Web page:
The Cheadle Family has built a strong reputation nationally.

“We were on an NBC television show called ‘The Next Great Family Band’ in 2013,” said Cheadle. “That got us a lot of interest in being booked for tours. They actually came to our place in Swedesboro. The exposure was great.”

Fans will get plenty of Cheadle’s music – old and new, R&B and holiday – this Saturday night at Jamey’s.

Video link for Laura Cheadle — https://youtu.be/LkCzIHeLivo.

Video link for Laura Cheadle on “Raid the Cage” — https://youtu.be/nkThnKBGijQ.

The show at Jamey’s on December 16 will start at 8 p.m.

Tickets are $25 in advance and $30 at the door.

On December 14, Jamey’s will present “The Journey Home” — a documentary film about one group of veterans, their community and PTSD along with a performance by John Flynn.

“The Journey Home” is a film about one group of veterans, their community, and their transition back to civilian life. The story is a documentary film dedicated to telling the story of the challenges veterans face on returning to civilian life, focusing on their lives, the impact on their families and caring community members in small-town Pennsylvania who step up to help them.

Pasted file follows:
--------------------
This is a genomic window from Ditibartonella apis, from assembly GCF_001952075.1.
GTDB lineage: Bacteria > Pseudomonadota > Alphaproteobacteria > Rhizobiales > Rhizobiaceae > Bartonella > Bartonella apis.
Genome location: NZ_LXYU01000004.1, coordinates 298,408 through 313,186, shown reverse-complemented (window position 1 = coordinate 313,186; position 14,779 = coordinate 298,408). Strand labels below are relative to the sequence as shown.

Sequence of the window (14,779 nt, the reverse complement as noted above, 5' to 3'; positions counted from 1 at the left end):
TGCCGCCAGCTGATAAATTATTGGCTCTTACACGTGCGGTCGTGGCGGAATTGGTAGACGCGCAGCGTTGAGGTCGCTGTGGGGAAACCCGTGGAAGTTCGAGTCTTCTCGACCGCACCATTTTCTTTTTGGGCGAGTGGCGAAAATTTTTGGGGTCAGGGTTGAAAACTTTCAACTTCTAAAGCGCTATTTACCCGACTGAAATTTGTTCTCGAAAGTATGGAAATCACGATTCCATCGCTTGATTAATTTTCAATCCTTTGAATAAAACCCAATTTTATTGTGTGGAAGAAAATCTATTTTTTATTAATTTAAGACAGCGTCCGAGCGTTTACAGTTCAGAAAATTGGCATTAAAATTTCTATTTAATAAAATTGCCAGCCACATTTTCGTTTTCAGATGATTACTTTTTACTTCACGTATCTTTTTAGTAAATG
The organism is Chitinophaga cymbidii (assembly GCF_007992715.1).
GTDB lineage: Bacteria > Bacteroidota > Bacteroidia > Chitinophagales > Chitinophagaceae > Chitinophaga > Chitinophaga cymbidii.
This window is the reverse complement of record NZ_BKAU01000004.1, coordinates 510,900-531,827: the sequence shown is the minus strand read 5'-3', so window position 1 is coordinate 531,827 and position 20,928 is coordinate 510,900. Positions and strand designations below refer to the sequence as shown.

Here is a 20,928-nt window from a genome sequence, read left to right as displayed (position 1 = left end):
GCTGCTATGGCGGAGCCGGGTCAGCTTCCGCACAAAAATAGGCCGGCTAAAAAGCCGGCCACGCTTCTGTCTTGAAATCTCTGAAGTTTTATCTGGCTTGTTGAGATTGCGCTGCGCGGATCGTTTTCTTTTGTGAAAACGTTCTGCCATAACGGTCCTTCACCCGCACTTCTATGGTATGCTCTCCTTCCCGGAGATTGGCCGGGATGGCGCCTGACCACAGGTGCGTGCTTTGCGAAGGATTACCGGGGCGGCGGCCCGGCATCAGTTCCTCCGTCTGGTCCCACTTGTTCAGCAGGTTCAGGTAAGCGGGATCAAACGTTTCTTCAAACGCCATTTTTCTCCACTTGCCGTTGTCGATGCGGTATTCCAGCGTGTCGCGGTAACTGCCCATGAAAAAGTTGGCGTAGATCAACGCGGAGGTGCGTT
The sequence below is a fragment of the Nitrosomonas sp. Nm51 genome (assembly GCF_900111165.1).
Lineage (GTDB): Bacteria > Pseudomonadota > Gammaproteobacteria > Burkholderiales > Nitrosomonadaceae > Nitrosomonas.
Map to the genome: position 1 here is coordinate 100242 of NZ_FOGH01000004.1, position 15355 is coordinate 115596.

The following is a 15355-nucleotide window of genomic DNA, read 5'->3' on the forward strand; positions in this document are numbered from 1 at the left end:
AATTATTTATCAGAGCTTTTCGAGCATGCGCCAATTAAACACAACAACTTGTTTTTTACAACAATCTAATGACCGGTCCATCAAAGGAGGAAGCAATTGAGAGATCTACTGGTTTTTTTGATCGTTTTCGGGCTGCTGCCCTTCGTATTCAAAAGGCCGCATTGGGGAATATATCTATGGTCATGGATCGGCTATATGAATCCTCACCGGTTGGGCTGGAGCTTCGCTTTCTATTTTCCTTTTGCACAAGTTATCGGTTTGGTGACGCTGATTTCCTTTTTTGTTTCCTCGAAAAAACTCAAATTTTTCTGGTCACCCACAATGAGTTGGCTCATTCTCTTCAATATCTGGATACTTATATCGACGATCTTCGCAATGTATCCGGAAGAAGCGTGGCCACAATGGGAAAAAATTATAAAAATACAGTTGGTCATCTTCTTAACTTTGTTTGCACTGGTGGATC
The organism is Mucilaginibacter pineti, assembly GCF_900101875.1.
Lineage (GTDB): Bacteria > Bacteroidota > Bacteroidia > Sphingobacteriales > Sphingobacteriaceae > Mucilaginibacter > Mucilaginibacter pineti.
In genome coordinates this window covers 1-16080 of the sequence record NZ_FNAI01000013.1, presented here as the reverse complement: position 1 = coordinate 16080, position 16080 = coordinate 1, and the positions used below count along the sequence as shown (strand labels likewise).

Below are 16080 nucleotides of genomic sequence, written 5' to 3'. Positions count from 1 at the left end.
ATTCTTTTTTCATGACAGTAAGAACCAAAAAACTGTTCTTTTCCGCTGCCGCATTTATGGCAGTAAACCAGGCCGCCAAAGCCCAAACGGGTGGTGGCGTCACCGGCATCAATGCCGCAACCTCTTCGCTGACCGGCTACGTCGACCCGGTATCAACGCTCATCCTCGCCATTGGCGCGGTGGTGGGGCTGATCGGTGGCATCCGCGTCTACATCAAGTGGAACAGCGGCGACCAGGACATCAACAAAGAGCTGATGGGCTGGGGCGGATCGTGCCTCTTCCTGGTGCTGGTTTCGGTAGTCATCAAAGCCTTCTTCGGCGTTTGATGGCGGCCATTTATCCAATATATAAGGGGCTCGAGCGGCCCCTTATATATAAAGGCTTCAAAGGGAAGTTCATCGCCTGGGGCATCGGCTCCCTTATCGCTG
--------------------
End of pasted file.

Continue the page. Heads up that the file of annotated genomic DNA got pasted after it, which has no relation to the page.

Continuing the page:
The free event will feature complimentary Chinese buffet prepared by Chef Suyun– radish root and egg soup, chicken curry, vegetarian curry, fried rice noodles, savory shrimp with scallions, braised pork, spring rolls, white rice, dinner rolls, and coffee (regular and decaf).

This weekend, Jamey’s will also present The Porkroll Project on December 15.

Philadelphia-based band The Porkroll Project is a hard-rocking five-piece blues group that plays a high energy blend of fresh covers and originals.

The music is blues, but it’s done up “Porkroll Style.”